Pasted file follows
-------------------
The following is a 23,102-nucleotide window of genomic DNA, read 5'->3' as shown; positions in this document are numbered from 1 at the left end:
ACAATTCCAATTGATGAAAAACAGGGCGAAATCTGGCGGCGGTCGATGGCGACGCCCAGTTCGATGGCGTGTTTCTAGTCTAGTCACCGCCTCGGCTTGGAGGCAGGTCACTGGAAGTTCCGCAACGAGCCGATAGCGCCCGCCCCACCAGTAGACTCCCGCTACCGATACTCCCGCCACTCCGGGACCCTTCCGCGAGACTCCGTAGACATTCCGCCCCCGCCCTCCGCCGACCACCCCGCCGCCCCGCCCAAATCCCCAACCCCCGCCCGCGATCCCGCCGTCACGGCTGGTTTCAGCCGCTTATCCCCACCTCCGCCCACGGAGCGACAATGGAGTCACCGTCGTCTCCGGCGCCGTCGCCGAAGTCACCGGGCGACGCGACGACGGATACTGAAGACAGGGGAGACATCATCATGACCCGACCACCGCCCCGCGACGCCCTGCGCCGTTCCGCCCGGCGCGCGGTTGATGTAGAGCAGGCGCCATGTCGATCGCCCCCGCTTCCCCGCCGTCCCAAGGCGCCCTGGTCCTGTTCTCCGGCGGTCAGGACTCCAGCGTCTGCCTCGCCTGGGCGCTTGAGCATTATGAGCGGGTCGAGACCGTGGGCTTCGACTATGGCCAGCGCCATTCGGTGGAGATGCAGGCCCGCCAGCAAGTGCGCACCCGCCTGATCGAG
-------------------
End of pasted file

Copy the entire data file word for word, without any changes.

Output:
The following is a 23,102-nucleotide window of genomic DNA, read 5'->3' as shown; positions in this document are numbered from 1 at the left end:
ACAATTCCAATTGATGAAAAACAGGGCGAAATCTGGCGGCGGTCGATGGCGACGCCCAGTTCGATGGCGTGTTTCTAGTCTAGTCACCGCCTCGGCTTGGAGGCAGGTCACTGGAAGTTCCGCAACGAGCCGATAGCGCCCGCCCCACCAGTAGACTCCCGCTACCGATACTCCCGCCACTCCGGGACCCTTCCGCGAGACTCCGTAGACATTCCGCCCCCGCCCTCCGCCGACCACCCCGCCGCCCCGCCCAAATCCCCAACCCCCGCCCGCGATCCCGCCGTCACGGCTGGTTTCAGCCGCTTATCCCCACCTCCGCCCACGGAGCGACAATGGAGTCACCGTCGTCTCCGGCGCCGTCGCCGAAGTCACCGGGCGACGCGACGACGGATACTGAAGACAGGGGAGACATCATCATGACCCGACCACCGCCCCGCGACGCCCTGCGCCGTTCCGCCCGGCGCGCGGTTGATGTAGAGCAGGCGCCATGTCGATCGCCCCCGCTTCCCCGCCGTCCCAAGGCGCCCTGGTCCTGTTCTCCGGCGGTCAGGACTCCAGCGTCTGCCTCGCCTGGGCGCTTGAGCATTATGAGCGGGTCGAGACCGTGGGCTTCGACTATGGCCAGCGCCATTCGGTGGAGATGCAGGCCCGCCAGCAAGTGCGCACCCGCCTGATCGAG